Dominiek Sandra

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This paper explores the role of semantic transparency in the representation and processing of English compounds. We focus on the question of whether semantic transparency is best viewed as a property of the entire multimorphemic string or as a property of constituent morphemes. Accordingly, we investigated the processing of English compound nouns that were(More)
Two experiments are reported in which the determinants of spelling errors on homophonous verb forms in Dutch were studied. Both experiments indicated that errors were determined by the frequency relationship between the two homophonous forms and the distance between the verb and the word determining its spelling. We propose an interference model for(More)
In previous research (Sandra, Frisson, & Daems, 1999) we demonstrated that experienced writers of Dutch (18-year-olds) make spelling errors on regularly inflected homophonic verb forms. Intrusion errors, i.e., spelling of the homophonic alternative, occurred more often when the low-frequency homophone had to be written. In the present article we report(More)
In four lexical decision experiments, we investigated masked morphological priming with Dutch prefixed words. Reliable effects of morphological relatedness were obtained with visual primes and visual targets in the absence of effects due to pure form overlap. In certain conditions, priming effects were significantly greater with semantically transparent(More)
Geudens and Sandra, in their 2003 study, investigated the special role of onsets and rimes in Dutch-speaking children's explicit phonological awareness. In the current study, we tapped implicit phonological knowledge using forced-choice similarity judgment (Experiment 1) and recall of syllable lists (Experiment 2). In Experiment 1, Dutch-speaking prereaders(More)
We develop the view that inflection is driven partly by non-phonological analogy and that non-phonological information is of particular importance to the inflection of non-canonical roots, which in the view of [Marcus, G. F., Brinkmann, U., Clahsen, H., Wiese, R., & Pinker, S. (1995). German inflection: the exception that proves the rule. Cognitive(More)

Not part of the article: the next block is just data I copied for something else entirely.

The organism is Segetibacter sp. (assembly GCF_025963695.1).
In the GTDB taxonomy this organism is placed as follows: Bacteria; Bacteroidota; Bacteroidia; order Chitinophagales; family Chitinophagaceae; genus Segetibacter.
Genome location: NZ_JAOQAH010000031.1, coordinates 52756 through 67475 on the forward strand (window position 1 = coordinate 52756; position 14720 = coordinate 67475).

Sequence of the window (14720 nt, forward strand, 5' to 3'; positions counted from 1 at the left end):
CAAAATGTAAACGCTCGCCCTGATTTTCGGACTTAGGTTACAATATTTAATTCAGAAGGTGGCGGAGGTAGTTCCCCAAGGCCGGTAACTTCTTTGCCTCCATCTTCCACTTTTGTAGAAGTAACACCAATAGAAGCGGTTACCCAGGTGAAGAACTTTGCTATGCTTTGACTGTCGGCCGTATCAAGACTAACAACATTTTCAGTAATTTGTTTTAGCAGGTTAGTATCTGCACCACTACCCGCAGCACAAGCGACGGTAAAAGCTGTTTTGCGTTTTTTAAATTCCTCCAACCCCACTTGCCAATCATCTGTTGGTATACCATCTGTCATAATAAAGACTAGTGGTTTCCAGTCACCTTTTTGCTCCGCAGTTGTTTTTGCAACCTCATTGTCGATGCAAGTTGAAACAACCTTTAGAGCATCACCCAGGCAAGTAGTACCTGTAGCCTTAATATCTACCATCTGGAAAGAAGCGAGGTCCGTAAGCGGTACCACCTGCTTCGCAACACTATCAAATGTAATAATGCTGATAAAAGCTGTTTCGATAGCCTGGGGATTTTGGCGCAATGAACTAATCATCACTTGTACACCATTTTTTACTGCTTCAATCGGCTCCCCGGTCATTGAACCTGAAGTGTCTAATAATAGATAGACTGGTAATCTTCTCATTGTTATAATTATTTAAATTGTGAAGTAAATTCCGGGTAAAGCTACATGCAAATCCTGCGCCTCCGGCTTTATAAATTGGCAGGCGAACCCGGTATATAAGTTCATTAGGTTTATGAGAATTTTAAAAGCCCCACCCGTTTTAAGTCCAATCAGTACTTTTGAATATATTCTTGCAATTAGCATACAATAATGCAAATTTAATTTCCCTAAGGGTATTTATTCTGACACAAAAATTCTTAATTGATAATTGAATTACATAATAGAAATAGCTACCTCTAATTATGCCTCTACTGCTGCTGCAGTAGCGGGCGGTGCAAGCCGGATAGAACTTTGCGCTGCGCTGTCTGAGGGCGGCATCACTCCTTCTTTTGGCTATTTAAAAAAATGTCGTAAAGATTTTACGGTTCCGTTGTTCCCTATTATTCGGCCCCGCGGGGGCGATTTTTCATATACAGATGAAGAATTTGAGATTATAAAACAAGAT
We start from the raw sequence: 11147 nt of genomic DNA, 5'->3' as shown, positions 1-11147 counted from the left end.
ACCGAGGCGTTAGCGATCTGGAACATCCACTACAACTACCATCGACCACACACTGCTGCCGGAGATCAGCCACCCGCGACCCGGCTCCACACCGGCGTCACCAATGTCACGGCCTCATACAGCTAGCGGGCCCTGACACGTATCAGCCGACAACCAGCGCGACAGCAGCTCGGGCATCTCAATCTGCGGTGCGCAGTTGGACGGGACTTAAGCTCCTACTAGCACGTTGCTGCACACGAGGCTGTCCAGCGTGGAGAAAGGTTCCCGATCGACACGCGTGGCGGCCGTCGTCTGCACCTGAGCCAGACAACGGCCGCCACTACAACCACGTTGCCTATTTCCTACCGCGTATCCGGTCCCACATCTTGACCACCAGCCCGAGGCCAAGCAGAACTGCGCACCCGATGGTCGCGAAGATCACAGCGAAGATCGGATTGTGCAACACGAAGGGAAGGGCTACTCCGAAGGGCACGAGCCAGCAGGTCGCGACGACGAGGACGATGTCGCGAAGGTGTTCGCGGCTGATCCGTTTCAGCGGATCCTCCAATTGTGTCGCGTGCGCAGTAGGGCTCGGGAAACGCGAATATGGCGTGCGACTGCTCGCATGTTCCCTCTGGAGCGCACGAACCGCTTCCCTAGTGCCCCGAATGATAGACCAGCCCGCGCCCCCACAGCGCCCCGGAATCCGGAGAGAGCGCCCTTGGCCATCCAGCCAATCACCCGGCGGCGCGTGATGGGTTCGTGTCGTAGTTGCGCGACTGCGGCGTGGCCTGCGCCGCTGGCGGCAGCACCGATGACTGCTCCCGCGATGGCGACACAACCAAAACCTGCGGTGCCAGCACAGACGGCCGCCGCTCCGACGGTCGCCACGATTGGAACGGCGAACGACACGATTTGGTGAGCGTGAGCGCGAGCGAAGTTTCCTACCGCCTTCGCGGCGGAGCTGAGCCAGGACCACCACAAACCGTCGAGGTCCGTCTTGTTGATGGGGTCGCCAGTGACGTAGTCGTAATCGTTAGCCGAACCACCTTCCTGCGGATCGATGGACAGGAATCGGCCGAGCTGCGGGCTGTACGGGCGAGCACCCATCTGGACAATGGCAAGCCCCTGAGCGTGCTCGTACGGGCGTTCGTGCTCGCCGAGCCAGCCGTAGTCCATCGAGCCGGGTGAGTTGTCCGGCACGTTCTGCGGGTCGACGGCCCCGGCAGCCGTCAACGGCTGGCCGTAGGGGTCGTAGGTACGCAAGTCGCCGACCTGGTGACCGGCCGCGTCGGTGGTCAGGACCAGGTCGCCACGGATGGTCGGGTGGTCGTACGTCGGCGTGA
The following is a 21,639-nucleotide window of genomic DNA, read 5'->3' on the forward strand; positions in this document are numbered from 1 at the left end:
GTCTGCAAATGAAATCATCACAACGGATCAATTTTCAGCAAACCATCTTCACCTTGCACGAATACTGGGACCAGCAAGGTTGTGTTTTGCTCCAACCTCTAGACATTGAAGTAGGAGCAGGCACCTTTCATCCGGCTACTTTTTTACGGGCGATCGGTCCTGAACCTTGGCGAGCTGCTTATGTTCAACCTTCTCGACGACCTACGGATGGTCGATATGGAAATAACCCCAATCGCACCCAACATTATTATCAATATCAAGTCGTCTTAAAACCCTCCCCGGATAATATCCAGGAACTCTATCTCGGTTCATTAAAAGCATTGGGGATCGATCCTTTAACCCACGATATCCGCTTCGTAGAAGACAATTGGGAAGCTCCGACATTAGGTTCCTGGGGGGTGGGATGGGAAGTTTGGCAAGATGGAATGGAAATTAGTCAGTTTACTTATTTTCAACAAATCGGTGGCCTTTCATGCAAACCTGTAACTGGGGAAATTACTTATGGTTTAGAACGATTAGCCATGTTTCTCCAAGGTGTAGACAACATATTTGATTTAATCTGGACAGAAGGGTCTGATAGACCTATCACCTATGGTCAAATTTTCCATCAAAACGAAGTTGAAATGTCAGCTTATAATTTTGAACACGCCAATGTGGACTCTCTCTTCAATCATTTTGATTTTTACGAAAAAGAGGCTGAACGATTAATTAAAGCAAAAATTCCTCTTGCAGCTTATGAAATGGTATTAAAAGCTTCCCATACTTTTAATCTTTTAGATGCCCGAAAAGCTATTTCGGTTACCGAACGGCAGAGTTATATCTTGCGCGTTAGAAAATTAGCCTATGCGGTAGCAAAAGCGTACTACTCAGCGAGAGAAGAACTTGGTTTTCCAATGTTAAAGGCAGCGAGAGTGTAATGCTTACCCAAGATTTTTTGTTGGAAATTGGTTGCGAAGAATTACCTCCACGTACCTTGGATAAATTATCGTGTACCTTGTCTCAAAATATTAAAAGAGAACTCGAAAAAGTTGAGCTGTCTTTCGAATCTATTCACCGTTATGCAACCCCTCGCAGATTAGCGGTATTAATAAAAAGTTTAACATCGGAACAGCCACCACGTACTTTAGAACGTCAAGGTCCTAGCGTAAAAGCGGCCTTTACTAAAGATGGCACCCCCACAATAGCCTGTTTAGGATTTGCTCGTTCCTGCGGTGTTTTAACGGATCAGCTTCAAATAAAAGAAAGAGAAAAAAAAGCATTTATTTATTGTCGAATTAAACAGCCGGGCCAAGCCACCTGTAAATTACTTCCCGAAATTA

This study investigates whether beginning readers of Dutch develop onset-rime units when these units are emphasized in their reading method, even when the orthography is transparent at the grapheme-phoneme level. The speed of naming intact pseudowords (wot) was compared with the speed of naming pseudowords with an onset-rime (w ot) or body-coda (wo t)(More)
This study explored developmental differences in children's segmentation skills of VC and CV syllables (e.g., /af/ and /fa/) in relation to their early reading abilities. To this end, we followed a subgroup of Dutch speaking prereaders who participated in, and replicated the segmentation task in first grade, at the outset of phonics reading instruction.(More)
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Two experiments and two corpus studies focus on homophone dominance in the spelling of regularly inflected verb forms, the phenomenon that the higher-frequency homophone causes more intrusion errors on the lower-frequency one than vice versa. Experiment 1 was a speeded dictation task focusing on the Dutch imperative, a verb form whose formation rule is(More)